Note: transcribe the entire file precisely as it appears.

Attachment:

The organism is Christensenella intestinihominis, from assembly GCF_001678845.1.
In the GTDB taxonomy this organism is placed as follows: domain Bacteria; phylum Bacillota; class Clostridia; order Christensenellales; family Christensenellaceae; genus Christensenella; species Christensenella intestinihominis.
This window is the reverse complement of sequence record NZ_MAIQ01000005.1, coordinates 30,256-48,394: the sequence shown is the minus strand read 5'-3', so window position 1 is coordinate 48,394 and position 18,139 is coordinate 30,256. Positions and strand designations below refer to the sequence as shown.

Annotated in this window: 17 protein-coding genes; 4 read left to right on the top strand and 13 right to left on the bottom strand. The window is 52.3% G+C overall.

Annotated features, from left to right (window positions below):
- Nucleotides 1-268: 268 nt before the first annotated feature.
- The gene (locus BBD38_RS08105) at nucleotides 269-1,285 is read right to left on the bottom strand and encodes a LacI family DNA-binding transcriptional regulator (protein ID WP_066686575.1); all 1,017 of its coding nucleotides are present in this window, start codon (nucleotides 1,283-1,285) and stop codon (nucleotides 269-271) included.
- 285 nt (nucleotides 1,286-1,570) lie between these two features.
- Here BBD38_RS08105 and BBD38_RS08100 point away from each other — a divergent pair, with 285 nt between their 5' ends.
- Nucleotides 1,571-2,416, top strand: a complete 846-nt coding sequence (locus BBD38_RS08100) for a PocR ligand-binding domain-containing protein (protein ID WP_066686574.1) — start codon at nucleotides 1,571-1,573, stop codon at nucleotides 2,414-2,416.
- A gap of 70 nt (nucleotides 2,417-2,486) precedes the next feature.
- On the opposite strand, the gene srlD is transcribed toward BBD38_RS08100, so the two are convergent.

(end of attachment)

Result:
The organism is Christensenella intestinihominis, from assembly GCF_001678845.1.
In the GTDB taxonomy this organism is placed as follows: domain Bacteria; phylum Bacillota; class Clostridia; order Christensenellales; family Christensenellaceae; genus Christensenella; species Christensenella intestinihominis.
This window is the reverse complement of sequence record NZ_MAIQ01000005.1, coordinates 30,256-48,394: the sequence shown is the minus strand read 5'-3', so window position 1 is coordinate 48,394 and position 18,139 is coordinate 30,256. Positions and strand designations below refer to the sequence as shown.

Annotated in this window: 17 protein-coding genes; 4 read left to right on the top strand and 13 right to left on the bottom strand. The window is 52.3% G+C overall.

Annotated features, from left to right (window positions below):
- Nucleotides 1-268: 268 nt before the first annotated feature.
- The gene (locus BBD38_RS08105) at nucleotides 269-1,285 is read right to left on the bottom strand and encodes a LacI family DNA-binding transcriptional regulator (protein ID WP_066686575.1); all 1,017 of its coding nucleotides are present in this window, start codon (nucleotides 1,283-1,285) and stop codon (nucleotides 269-271) included.
- 285 nt (nucleotides 1,286-1,570) lie between these two features.
- Here BBD38_RS08105 and BBD38_RS08100 point away from each other — a divergent pair, with 285 nt between their 5' ends.
- Nucleotides 1,571-2,416, top strand: a complete 846-nt coding sequence (locus BBD38_RS08100) for a PocR ligand-binding domain-containing protein (protein ID WP_066686574.1) — start codon at nucleotides 1,571-1,573, stop codon at nucleotides 2,414-2,416.
- A gap of 70 nt (nucleotides 2,417-2,486) precedes the next feature.
- On the opposite strand, the gene srlD is transcribed toward BBD38_RS08100, so the two are convergent.